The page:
HomePoliticsFirearm Exhibits not Hitschmann’s — Witness

Firearm Exhibits not Hitschmann’s — Witness

THE chief investigating officer in the case of MDC-T treasurer Roy Bennett has admitted before the High Court that some of the firearms presented in court this week as exhibits were not found in the possession of the state’s key witness, Michael Hitschmann.

Bennett is on trial on allegations of possessing dangerous weapons and inciting acts of terrorism and insurgency.

Under cross examination from Bennett’s lawyer — Beatrice Mtetwa — Chief Inspector James Makone told the packed court room on Tuesday that two 9mm Uzi submachine guns he produced as exhibits were recovered from a Major Israel Phiri in Masvingo, not from Hitschmann.

According to the state Hitschmann, in testimony made when he was arrested on the same charge in 2006, implicated Bennett as the source of funds to purchase weapons for banditry and insurgency. Makone under cross-examination said part of the evidence implicating Bennett was found in emails downloaded from Hitschmann’s laptop.

In his evidence-in-chief, Makone had shown Justice Chinemberi Bhunu an array of firearms, which included AK 47s and FN rifles, Uzi submachines, tear-smoke canisters, ammunition and illuminating flares that he said were found in Hitschmann’s possession when he was picked up.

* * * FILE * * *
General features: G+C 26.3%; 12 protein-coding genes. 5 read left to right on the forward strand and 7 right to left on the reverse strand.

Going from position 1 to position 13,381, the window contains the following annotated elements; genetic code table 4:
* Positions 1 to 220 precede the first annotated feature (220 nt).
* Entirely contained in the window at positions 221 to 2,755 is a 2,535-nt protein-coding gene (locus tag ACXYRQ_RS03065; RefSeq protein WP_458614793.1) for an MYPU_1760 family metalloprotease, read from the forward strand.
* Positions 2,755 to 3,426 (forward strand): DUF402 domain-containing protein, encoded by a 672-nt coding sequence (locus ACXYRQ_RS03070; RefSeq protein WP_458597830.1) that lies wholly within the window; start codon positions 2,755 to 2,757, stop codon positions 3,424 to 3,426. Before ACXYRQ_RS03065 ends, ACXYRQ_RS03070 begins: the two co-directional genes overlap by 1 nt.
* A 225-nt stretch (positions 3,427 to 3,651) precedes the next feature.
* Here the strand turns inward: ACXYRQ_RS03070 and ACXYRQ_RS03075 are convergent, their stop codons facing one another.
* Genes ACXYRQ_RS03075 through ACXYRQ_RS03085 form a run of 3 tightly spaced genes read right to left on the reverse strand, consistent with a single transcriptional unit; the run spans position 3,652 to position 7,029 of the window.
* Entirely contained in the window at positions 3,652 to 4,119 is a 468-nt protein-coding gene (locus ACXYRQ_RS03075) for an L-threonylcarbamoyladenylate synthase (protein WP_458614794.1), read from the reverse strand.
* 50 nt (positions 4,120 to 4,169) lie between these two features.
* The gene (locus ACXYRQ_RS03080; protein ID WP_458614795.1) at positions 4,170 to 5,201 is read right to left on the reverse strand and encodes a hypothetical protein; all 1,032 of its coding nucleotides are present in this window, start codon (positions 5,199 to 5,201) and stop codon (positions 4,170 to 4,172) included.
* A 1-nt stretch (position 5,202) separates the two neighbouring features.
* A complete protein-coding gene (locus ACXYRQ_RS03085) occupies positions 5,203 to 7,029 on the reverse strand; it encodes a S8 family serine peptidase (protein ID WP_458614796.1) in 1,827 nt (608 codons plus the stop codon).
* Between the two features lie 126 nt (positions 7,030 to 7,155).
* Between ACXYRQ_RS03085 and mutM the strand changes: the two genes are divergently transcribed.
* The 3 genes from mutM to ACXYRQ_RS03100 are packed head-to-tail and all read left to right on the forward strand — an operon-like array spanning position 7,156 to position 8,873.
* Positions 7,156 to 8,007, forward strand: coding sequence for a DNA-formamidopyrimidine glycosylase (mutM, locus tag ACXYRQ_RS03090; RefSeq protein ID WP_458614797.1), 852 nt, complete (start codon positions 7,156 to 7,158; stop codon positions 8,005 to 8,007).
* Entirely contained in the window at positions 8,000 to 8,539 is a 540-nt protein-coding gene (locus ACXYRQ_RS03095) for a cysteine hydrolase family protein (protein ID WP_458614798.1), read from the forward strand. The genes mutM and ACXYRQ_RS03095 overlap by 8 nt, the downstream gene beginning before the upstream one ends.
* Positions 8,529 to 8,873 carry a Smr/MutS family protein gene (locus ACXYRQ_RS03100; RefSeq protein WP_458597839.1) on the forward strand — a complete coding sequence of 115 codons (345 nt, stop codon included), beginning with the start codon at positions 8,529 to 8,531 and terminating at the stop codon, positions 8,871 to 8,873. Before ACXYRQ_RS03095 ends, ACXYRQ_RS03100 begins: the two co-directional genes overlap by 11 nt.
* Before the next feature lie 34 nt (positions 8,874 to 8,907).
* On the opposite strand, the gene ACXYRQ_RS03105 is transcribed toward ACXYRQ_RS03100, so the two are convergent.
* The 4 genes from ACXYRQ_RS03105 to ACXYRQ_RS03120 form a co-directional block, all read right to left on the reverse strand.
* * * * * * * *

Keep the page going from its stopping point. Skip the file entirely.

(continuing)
Mtetwa challenged Makone to say if the two 9mm Uzi submachine guns were found in the possession of Hitschmann to which the police officer answered in the affirmative.

Mtetwa then told Makone that police officers who testified in Hitschmann’s trial had told the court that the two firearms were recovered from Phiri.

“I made a mistake my Lord by including those two, they were actually recovered from Major Phiri,” Makone replied.

Yesterday, Makone was asked by Mtetwa why he produced 49 weapons as exhibits when in Hitschmann’s trial he testified that police had recovered nine which were not covered by a dealer’s licence.

Makone replied that the other “items” (weaponry) at Hitschmann’s trial were presented in court in the form of firearms only.

He expressed ignorance of the torture allegations made by Hitschmann despite their having been registered in “Entry 29” of the police diary.

In the diary it was recorded that Hitschmann was subjected to traumatic and unfriendly circumstances.
A memorandum written by the late Manicaland area prosecutor Levison Chikafu also raised allegations of torture against Hitschmann.

In the memorandum the prosecutor said he had been approached by the defence which informed him that Hitschmann was not feeling well and when he went to see him in prison he observed that “he was in severe pain and his legs were swollen and (he had) blisters on his buttocks”.

Mtetwa questioned the dominant involvement of the Central Intelligence Organisation (CIO) and the Zimbabwe National Army in the investigations and also asked why there was an absence of a contemporaneous inventory at the time of Hitschmann’s arrest.

The defence suspected that the state was deliberately suppressing information as it was refusing to give them Bennett’s police diary.

They also believed that the laptop recovered from Hitschmann was in the hands of the CIO and whatever information that was recovered could have been created by the spy agency.

The state is represented by Attorney-General Johannes Tomana.

The trial continues on Monday.


Wongai Zhangazha

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